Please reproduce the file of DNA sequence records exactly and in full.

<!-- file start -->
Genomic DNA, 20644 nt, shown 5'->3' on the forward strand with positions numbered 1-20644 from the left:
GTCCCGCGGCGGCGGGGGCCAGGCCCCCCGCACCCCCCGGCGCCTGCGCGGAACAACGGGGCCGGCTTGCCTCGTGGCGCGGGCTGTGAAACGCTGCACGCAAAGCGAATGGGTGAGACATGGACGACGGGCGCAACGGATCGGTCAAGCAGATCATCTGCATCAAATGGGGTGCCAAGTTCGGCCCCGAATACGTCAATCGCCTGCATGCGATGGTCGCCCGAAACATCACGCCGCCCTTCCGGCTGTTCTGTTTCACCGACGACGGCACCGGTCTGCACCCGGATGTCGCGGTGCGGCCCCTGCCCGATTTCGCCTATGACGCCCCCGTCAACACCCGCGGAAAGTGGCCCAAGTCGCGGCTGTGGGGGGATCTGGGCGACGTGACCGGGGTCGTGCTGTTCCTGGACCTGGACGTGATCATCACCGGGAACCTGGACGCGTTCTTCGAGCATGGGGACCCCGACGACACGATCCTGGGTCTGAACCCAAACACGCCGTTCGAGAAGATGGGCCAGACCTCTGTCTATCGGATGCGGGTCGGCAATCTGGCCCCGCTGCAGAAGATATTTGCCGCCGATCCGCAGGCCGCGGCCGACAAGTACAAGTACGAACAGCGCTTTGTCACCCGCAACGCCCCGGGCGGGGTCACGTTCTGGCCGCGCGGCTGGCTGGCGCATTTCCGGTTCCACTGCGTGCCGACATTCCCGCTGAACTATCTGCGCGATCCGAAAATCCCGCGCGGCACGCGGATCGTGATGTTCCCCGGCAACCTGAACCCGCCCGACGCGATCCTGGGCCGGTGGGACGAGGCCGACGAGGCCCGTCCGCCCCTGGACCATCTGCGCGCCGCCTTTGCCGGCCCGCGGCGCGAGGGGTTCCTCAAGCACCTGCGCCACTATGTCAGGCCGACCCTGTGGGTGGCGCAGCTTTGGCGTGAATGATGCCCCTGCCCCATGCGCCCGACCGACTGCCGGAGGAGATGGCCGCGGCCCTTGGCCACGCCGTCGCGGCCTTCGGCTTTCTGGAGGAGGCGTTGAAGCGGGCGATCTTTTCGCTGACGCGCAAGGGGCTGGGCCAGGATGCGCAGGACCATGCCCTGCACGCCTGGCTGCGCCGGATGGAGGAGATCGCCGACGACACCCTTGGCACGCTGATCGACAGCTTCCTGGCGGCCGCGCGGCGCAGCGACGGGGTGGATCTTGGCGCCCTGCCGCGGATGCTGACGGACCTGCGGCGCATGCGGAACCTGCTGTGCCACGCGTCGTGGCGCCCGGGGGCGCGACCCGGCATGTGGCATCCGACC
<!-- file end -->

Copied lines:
Genomic DNA, 20644 nt, shown 5'->3' on the forward strand with positions numbered 1-20644 from the left:
GTCCCGCGGCGGCGGGGGCCAGGCCCCCCGCACCCCCCGGCGCCTGCGCGGAACAACGGGGCCGGCTTGCCTCGTGGCGCGGGCTGTGAAACGCTGCACGCAAAGCGAATGGGTGAGACATGGACGACGGGCGCAACGGATCGGTCAAGCAGATCATCTGCATCAAATGGGGTGCCAAGTTCGGCCCCGAATACGTCAATCGCCTGCATGCGATGGTCGCCCGAAACATCACGCCGCCCTTCCGGCTGTTCTGTTTCACCGACGACGGCACCGGTCTGCACCCGGATGTCGCGGTGCGGCCCCTGCCCGATTTCGCCTATGACGCCCCCGTCAACACCCGCGGAAAGTGGCCCAAGTCGCGGCTGTGGGGGGATCTGGGCGACGTGACCGGGGTCGTGCTGTTCCTGGACCTGGACGTGATCATCACCGGGAACCTGGACGCGTTCTTCGAGCATGGGGACCCCGACGACACGATCCTGGGTCTGAACCCAAACACGCCGTTCGAGAAGATGGGCCAGACCTCTGTCTATCGGATGCGGGTCGGCAATCTGGCCCCGCTGCAGAAGATATTTGCCGCCGATCCGCAGGCCGCGGCCGACAAGTACAAGTACGAACAGCGCTTTGTCACCCGCAACGCCCCGGGCGGGGTCACGTTCTGGCCGCGCGGCTGGCTGGCGCATTTCCGGTTCCACTGCGTGCCGACATTCCCGCTGAACTATCTGCGCGATCCGAAAATCCCGCGCGGCACGCGGATCGTGATGTTCCCCGGCAACCTGAACCCGCCCGACGCGATCCTGGGCCGGTGGGACGAGGCCGACGAGGCCCGTCCGCCCCTGGACCATCTGCGCGCCGCCTTTGCCGGCCCGCGGCGCGAGGGGTTCCTCAAGCACCTGCGCCACTATGTCAGGCCGACCCTGTGGGTGGCGCAGCTTTGGCGTGAATGATGCCCCTGCCCCATGCGCCCGACCGACTGCCGGAGGAGATGGCCGCGGCCCTTGGCCACGCCGTCGCGGCCTTCGGCTTTCTGGAGGAGGCGTTGAAGCGGGCGATCTTTTCGCTGACGCGCAAGGGGCTGGGCCAGGATGCGCAGGACCATGCCCTGCACGCCTGGCTGCGCCGGATGGAGGAGATCGCCGACGACACCCTTGGCACGCTGATCGACAGCTTCCTGGCGGCCGCGCGGCGCAGCGACGGGGTGGATCTTGGCGCCCTGCCGCGGATGCTGACGGACCTGCGGCGCATGCGGAACCTGCTGTGCCACGCGTCGTGGCGCCCGGGGGCGCGACCCGGCATGTGGCATCCGACC